How is the ACLU of Missouri involved in the St. Louis County Prosecuting Attorney race?
The ACLU of Missouri is spearheading a voter education campaign. We believe that voters should keep their elected prosecutor accountable. In St. Louis County, the elected prosecuting attorney, Bob McCulloch, has not ended cash bail or effectively used the alternative drug court system.
We strongly encourage both candidates to end the system of cash bail, which punishes those who can’t afford to buy their freedom from jail and lets rich people walk free. Both candidates should commit to the use of alternatives to jail or prison and treat the root causes of crime. Candidates should commit to ending cash bail, improving diversion practices, and fostering transparency in their office in order to support criminal justice reform.
How many people in St. Louis County face cash bail and sit in jail awaiting justice?
- Since 2012, 2,775 people faced cash bail for misdemeanors. The average amount was $445.
- From 2012-2017, 5,536 people faced pre-trial detention of one to five days for a misdemeanor. This means 683 people spent more than 20 days in jail with a misdemeanor charge pre-trial over the same time period. Pre-trial detention is often a violation of “innocent until proven guilty,” with individuals losing jobs, housing, and time with their family before they have been convicted of any crime.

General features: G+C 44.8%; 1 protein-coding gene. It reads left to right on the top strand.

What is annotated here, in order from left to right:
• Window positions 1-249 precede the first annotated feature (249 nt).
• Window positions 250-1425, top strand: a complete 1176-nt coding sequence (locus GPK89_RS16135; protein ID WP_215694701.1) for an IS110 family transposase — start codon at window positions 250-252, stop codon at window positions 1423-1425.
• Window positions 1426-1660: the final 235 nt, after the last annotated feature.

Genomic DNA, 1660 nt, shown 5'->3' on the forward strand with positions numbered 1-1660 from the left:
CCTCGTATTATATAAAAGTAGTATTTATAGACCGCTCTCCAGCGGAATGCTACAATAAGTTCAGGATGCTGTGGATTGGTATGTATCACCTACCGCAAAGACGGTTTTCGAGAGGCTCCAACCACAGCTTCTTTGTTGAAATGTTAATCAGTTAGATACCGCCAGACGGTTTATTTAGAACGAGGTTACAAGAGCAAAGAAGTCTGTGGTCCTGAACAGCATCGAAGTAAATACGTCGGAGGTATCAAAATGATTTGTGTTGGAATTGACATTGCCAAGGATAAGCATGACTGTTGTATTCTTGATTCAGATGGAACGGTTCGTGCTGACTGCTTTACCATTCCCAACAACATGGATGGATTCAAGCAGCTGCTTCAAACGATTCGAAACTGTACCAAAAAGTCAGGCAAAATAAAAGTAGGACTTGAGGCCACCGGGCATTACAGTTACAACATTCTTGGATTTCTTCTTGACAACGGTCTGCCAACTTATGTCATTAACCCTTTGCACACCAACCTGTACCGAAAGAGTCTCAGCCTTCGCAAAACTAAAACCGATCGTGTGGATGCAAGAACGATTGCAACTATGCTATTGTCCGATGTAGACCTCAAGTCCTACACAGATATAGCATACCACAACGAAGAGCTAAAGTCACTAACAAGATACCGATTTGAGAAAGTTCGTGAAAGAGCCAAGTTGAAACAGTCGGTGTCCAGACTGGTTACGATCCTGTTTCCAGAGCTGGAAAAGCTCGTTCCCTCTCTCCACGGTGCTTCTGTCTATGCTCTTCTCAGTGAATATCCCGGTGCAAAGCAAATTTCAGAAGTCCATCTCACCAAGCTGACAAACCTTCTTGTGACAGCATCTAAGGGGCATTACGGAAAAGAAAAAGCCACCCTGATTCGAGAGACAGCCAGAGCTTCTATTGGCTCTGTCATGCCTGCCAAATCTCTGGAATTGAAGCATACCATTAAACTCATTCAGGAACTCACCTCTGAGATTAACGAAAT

• In 2017, 899 people sat behind bars pre-trial for one to five days charged with a misdemeanor.
What do people face cash bail for?
- Since 2012, 664 people have face cash bail of more than $1,000 because of probation violations. This can include not registering a change of address or missing even one meeting with their probation officer.
- Since 2012, 149 people have faced cash bail of more than $1,300 because they could not pay child support. Punishing parents who can’t afford to pay with jail time and more payments does not support children.
- Since 2012, over 850 people faced cash bail for failure to appear in court. Their average bail was $414. Individuals who do not appear in court are often poor, they don’t have the resources to take off work and find child care for dependents.
How many people are being offered alternatives to jail in St. Louis County?
- Since St. Louis County Prosecuting Attorney Bob McCulloch started his pre-charge, alternative drug court program in 2014, only 99 people have been enrolled. Only 36 people have completed the program. That averages to nine people per year.
- Only 75 people participated in drug court in 2017, only 25 veterans received access to veteran’s treatment court, and only 75 individuals participated in mental health court. These numbers are strikingly low.